Double-spending and Types of Double-spending Attacks.

A problem that arises when a user is transacting a digital currency by spending the same currency numerous times is double-spending. One of the major concerns of any cryptocurrency developer is crypto double-spending. It is a situation where an individual spends their balance of cryptocurrencies more than multiple times. For example, in the case of Bitcoin, the major reason for Bitcoin double-spending is that the digital currency can be easily mined. There are two ways to contain double-spending; blockchain and centralization.

What is Double-Spending?

Double-spending is a major problem that emerges when the user is transacting with digital currencies and has spent the currencies numerous times. Several transactions that share the same input are broadcasted into the network which might become a problem for that digital currency. This problem can be prevented by using blockchain, like Bitcoin, that uses a consensus mechanism identified as Proof-of-Work (PoW).

Types of Double-Spending Attacks

Developers consider that the problem of double-spending can be solved by using blockchain technology; Here are the types of double-spending which include Finney attacks, Race attacks, and 51% attacks.

  • A race attack is also known as a “double-spend attack” where two transactions are executed in quick succession and one of the transactions is confirmed by the blockchain. The main objective is to purchase a thing using an unconfirmed transaction and invalidate it before confirmation. It is possible only if the merchant/recipient accepts this and confirms the transaction.
  • The next type of attack is the Finney attack and can be performed only by a miner. The miner should pre-mine a transaction into the block from one wallet to another wallet. Next, they use the first wallet to execute the second transaction and broadcast the first transaction which includes the pre-mined block. Just like a race attack, it is possible if the merchant/recipient accepts an unconfirmed transaction.
  • 51% attack is carried out when an individual or a group controls over 50% of the hashing power of the network to alter the blockchain. Using this control, a double-spend attack is launched; but, because of Bitcoin’s high hash rate, it is an unlikely situation in bitcoin’s protocol.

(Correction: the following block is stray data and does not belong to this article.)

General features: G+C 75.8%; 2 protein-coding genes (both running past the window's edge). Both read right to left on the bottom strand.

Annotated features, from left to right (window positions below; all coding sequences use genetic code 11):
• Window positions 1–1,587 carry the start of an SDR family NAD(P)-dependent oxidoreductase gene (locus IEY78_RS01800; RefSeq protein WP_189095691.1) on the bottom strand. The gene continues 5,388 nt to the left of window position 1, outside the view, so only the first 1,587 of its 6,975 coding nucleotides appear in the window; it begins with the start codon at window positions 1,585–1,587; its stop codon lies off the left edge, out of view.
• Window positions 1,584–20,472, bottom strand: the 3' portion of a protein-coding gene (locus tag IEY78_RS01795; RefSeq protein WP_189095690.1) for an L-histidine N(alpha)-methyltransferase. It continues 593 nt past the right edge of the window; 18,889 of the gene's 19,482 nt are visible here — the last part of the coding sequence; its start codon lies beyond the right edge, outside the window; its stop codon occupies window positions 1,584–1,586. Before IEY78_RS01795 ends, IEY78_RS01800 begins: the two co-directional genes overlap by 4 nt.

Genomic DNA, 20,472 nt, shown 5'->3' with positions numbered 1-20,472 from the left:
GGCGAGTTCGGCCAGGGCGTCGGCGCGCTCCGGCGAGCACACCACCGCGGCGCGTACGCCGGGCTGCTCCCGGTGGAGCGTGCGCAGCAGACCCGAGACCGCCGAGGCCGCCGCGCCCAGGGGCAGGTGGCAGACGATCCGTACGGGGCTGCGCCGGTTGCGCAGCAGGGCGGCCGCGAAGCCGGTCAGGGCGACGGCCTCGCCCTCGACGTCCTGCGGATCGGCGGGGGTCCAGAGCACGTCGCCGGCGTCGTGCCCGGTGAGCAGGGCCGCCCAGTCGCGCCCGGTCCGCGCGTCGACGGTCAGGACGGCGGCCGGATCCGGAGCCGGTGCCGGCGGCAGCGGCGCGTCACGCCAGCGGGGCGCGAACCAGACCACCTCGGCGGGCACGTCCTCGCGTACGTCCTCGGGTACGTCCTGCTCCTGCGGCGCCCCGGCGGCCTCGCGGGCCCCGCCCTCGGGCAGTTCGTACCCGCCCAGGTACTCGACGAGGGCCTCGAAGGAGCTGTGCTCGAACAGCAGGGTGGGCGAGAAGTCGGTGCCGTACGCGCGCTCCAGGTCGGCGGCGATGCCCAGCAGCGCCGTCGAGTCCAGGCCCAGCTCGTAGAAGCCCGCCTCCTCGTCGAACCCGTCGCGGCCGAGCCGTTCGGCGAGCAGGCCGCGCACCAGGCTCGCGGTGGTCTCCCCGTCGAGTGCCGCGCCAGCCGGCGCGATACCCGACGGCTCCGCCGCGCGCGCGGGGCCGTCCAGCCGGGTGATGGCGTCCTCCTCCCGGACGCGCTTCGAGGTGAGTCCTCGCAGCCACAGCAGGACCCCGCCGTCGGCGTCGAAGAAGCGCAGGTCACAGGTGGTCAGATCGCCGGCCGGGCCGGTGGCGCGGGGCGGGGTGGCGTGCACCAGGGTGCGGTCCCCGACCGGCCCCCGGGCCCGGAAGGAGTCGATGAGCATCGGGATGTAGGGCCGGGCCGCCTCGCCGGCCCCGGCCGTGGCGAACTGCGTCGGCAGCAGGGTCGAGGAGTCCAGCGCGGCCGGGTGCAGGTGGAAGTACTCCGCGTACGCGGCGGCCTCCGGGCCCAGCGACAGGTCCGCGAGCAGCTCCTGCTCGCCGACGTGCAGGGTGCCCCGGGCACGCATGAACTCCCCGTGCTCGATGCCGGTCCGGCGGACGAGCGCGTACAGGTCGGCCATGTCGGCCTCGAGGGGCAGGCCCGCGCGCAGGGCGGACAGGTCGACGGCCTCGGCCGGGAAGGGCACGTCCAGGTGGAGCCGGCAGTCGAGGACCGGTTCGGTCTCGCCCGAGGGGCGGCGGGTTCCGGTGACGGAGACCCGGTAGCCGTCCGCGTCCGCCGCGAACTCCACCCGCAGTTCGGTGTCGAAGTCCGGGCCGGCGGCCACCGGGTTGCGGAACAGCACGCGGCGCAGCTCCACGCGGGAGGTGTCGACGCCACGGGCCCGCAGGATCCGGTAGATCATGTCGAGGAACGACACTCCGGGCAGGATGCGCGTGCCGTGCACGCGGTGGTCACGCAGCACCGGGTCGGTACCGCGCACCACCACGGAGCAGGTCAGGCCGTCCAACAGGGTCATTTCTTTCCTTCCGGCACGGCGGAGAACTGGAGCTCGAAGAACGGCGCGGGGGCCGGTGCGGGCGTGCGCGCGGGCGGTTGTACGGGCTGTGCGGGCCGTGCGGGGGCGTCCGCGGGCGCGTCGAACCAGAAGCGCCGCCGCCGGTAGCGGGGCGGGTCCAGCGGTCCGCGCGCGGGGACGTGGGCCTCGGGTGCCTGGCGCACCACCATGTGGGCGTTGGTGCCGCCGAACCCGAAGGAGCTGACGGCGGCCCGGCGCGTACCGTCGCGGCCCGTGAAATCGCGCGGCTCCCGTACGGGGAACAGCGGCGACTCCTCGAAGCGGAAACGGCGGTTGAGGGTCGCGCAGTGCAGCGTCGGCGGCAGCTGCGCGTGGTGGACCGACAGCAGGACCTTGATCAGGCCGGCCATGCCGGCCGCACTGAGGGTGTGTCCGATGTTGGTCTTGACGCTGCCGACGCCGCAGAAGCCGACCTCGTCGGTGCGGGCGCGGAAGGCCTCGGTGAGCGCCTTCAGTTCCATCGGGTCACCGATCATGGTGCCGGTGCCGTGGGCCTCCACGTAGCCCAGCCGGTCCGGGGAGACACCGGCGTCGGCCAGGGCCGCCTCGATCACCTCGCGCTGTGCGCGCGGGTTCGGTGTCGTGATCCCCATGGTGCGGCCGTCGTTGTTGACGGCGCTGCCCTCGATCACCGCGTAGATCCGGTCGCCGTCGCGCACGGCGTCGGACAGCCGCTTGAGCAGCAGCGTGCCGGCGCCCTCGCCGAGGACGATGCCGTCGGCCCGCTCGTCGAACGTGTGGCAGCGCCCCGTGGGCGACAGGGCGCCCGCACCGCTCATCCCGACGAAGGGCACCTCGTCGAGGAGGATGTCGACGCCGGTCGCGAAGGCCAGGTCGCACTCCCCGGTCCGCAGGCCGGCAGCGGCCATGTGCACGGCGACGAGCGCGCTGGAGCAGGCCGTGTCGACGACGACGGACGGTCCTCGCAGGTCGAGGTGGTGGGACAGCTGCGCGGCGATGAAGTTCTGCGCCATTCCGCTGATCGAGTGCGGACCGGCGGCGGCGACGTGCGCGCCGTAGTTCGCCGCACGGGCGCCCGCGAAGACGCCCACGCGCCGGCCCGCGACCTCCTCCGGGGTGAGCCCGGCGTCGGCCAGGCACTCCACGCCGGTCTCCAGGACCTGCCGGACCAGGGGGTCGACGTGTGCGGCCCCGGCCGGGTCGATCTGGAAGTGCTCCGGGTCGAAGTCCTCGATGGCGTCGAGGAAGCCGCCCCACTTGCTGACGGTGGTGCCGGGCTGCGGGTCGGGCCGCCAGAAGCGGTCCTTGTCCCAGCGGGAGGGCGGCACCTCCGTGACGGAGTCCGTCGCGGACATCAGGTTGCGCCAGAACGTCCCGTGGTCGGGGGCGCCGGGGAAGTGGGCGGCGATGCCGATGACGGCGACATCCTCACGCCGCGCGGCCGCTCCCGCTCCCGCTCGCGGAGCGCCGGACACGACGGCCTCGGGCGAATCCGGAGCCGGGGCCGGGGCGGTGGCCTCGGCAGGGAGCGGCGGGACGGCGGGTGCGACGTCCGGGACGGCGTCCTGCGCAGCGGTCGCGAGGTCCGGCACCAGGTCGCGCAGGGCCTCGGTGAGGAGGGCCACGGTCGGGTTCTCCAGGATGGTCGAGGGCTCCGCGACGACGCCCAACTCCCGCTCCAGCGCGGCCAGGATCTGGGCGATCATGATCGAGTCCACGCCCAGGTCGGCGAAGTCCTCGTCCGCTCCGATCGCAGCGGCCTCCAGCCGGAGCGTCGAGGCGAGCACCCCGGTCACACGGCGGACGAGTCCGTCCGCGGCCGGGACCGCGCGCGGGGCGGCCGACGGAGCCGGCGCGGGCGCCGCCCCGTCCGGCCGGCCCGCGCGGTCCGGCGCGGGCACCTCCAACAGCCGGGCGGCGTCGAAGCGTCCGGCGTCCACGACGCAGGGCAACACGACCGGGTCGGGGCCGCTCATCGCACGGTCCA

How to Counter Double-Spending?

To prevent double-spending attacks, a very strict verification process is necessary. It should ensure that the same input should not be shared with multiple transactions. There are 2 important ways to counter double-spending.

  • Centralization

Potentially, centralization can mitigate the risk of double-spending when a digital currency transaction takes place. This is carried out by implementing trusted and central third parties for verifying the transactions. These entities can perform the function of central counterparty clearing.

  • Blockchain

Bitcoin, a decentralized digital currency uses consensus mechanisms that are used for verifying the transactions with confidence. To carry out the double-spend attack, the user should need a significant amount of hashing power to remove the previous blocks in the blockchain and to carry out double-spending. Eventually, the confirmation done on the blockchain grows exponentially by further protecting the transaction’s integrity.

How does Bitcoin Prevent Double-spending?

Bitcoin combats double-spending fraud using the powerful technology known as the blockchain. It works like the monetary system or like the ledger used for fiat currencies and traditional currency, by recording and keeping track of the transactions in the blockchain network. The blockchain records of Bitcoin are time-stamped transactions that are shown in a chronological sequence dating back to 2009 when it first started its operations.

Bottom Line

In conclusion, Bitcoin double-spending attacks have been discussed and studied in the blockchain community. Bitcoin is immune to this type of double-spending attack; other cryptocurrencies have less hashing power that can be double-spent using 51% attacks. These attacks have been targeted on a cryptocurrency exchange that has large holdings, as these attacks are quite expensive. To make a profit, the attackers should successfully need to double-spend more than the cost of attack.

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